Outside Publications

Outside Publications

Wither and Die: Cutting the Islamic State Group Off From New Revenues Will Hasten its Defeat

The Islamic State group is the ultimate predatory state. It has obtained vast amounts of financial and other resources in a relatively short period of time by theft or extortion. The fact remains, however, that most of its revenues are unsustainable, which is a significant organizational weakness that will likely be its downfall. The Islamic State group must either grow or die.

Five Key Takeaways from the New U.S. National Military Strategy

General Martin Dempsey, outgoing Chairman of the Joint Chiefs of Staff, has just released a new, remarkably readable National Military Strategy (NMS). This document, alongside the President’s National Security Strategy (NSS) and the Secretary of Defense’s National Defense Strategy (NDS), forms the three pillars  of top-level U.S. defense strategy.

Hacking OPM

The year 2014 was not a great one for American security interests, from the Russian invasion of Crimea to the rise of the Islamic State and China’s creeping expansionism in the South China Sea, but decades from now we may look back and say that the most significant setbacks occurred in the cyber realm.

America’s July 4 Military Nightmare: With Our Recent History, Could We Even Beat the British Today?

At 9:44 p.m. on July 27, 1953, Private First Class Harold B. Smith had just sixteen more minutes of the Korean War to survive before the cease-fire came into effect at 10:00 p.m. You can imagine this twenty-one-year old marine from Illinois, out on combat patrol that evening, looking at his watch. Smith didn’t have to be in Korea. He had already served his time in the Philippines. But he volunteered for the fight. He also didn’t have to be on patrol that evening.

The Middle East In Conflict: The Empires Strike Back

The past four years have witnessed a series of convulsions in the Middle East that threaten to overwhelm the nearly century-old legacy of the Westphalia-like, post World War I European order, exemplified by the 1916 Sykes-Picot Agreement. The relatively short-lived Arab Spring, highlighted by the emergence, and then overthrow of the first-ever Muslim Brotherhood government in the region, was followed in turn by an increasingly violent insurrection in the Sinai.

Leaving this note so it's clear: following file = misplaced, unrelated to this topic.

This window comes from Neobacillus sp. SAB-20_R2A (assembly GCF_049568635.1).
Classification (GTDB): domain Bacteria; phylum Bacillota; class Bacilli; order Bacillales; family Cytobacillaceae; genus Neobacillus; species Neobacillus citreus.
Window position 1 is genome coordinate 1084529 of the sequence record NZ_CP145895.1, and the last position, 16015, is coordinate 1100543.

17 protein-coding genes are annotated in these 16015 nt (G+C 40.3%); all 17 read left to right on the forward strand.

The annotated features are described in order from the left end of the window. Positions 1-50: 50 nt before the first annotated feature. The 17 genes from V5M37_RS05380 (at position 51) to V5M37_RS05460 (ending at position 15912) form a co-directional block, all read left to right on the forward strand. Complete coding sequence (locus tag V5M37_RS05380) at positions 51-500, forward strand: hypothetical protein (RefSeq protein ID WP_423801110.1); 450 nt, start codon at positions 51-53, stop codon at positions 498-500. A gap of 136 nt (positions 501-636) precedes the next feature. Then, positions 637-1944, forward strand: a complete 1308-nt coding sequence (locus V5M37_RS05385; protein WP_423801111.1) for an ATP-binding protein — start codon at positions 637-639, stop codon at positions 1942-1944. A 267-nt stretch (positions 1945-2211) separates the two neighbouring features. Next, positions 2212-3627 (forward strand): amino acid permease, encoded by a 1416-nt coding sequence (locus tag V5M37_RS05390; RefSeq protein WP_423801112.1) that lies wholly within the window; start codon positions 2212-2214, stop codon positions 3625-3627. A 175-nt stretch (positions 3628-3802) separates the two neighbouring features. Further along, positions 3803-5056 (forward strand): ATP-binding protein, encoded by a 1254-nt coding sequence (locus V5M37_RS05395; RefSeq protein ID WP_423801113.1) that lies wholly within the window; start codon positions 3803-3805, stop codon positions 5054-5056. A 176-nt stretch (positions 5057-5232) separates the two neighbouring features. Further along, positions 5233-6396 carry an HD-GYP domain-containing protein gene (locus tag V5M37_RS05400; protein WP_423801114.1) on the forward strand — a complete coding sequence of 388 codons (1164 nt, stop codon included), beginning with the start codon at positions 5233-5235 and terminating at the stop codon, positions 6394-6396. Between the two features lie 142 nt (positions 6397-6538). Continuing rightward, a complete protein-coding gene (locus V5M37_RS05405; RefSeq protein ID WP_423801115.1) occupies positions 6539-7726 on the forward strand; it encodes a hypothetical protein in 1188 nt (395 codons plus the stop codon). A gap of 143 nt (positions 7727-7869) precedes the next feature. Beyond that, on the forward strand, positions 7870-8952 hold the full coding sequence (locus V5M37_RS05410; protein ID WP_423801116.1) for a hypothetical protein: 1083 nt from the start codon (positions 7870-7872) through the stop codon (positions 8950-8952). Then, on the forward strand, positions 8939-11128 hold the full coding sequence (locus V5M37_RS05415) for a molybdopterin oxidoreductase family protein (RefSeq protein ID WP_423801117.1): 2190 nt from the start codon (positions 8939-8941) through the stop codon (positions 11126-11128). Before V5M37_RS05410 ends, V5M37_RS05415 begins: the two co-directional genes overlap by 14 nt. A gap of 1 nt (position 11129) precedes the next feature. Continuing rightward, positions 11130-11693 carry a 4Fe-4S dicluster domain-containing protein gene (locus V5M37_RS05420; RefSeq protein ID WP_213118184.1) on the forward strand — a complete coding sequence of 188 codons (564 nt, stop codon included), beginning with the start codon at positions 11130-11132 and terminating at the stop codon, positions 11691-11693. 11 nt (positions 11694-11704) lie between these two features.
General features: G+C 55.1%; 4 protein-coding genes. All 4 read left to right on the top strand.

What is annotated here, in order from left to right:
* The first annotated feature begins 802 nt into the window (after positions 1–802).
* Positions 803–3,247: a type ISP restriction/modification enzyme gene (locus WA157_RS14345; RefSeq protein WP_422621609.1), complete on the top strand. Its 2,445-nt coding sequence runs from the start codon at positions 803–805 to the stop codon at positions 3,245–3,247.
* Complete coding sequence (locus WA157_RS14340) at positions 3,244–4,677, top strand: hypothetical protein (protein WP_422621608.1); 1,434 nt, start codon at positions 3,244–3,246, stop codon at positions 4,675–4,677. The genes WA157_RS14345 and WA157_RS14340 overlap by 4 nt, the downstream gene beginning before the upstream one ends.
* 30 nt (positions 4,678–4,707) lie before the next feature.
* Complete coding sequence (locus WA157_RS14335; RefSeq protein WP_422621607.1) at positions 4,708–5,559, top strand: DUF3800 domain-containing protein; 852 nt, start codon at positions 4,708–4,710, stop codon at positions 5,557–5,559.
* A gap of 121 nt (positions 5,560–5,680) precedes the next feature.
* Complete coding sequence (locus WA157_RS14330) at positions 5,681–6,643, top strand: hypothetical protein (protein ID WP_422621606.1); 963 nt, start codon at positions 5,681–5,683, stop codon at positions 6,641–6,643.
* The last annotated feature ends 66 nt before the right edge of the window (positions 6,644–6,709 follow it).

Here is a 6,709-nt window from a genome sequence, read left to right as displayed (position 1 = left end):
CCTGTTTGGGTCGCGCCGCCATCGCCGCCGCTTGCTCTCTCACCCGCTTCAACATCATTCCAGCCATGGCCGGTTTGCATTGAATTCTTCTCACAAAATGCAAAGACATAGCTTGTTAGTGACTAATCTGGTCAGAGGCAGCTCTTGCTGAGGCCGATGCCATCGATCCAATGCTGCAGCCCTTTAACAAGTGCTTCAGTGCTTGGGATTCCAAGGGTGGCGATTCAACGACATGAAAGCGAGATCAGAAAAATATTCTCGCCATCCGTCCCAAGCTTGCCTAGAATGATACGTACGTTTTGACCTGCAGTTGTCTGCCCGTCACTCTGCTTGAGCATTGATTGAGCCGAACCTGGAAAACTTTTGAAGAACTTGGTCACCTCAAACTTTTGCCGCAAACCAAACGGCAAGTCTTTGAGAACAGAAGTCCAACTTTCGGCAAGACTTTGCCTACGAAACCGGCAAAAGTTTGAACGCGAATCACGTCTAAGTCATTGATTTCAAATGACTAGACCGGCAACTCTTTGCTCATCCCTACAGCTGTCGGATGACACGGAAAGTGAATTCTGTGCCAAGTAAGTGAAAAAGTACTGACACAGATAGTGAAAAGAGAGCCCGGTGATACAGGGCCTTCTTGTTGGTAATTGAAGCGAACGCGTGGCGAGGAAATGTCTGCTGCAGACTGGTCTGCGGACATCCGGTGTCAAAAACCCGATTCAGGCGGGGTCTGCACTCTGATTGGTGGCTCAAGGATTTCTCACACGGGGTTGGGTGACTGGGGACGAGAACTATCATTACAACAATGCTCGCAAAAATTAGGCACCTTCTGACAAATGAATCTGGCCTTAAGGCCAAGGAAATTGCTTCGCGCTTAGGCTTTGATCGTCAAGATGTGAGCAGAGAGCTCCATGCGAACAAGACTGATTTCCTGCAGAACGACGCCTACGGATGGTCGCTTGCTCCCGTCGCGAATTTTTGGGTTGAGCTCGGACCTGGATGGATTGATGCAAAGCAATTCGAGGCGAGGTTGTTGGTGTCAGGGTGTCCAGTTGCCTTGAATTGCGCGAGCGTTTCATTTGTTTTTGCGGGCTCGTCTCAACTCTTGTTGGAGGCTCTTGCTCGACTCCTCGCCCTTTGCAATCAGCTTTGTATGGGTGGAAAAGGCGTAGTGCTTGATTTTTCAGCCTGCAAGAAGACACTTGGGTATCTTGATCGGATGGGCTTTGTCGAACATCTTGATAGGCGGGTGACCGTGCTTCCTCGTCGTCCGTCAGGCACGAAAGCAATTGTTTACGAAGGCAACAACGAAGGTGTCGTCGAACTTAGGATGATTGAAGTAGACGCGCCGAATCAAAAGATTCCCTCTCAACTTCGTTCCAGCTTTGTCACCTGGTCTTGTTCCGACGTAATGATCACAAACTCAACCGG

Hindu Nationalism and the Foreign Policy of India’s Bharatiya Janata Party

Despite India being a predominantly Hindu country, its nationalist movement was mostly secular. Indeed the principal architect of India’s foreign policy, Jawaharlal Nehru, was a staunch secularist. More to the point, the makers of India’s post-independence constitution envisaged it as a secular, democratic republic. Consequently, religion, especially in the first several decades of India’s independence, played little or no role in its foreign policy.

Forgetting Afghanistan

Since publishing a book on America’s age of unwinnable conflicts a couple of weeks ago, I’ve been asked hundreds of questions about topics ranging from ISIS to Ukraine, from the military-industrial complex to reinstating the draft.

But I can’t recall a single person asking me about the war in Afghanistan.

Obama Cedes Mideast to Iran

The United States is on the verge of giving up its influence in the Middle East and the Persian Gulf. The most obvious indication of this abdication of power and influence is the flawed — nay disastrous — nuclear agreement with Iran. But it is also confirmed by the de facto U.S. acquiescence in Iranian violations of freedom of navigation, a cornerstone of American foreign policy for decades.

Putin Celebrates Stalinism. Again.

Russian President Vladimir Putin on May 10 once again justified the Molotov-Ribbentrop Pact as a statesmanlike act of defending Russia's national interests. This time Putin did so with German Chancellor Angela Merkel next to him.

Obama Torpedoes the Nuclear Navy

President Obama, possibly unaware of the implications, has made a mistake by nominating Adm. John Richardson as the new chief of naval operations. Adm. Richardson likely would do a fine job in that important role, but by trying to move him from his current position as director of the Naval Nuclear Propulsion Program, the president has crossed a line and created a precedent that could have grave consequences for the effectiveness of the nation’s nuclear fleet.

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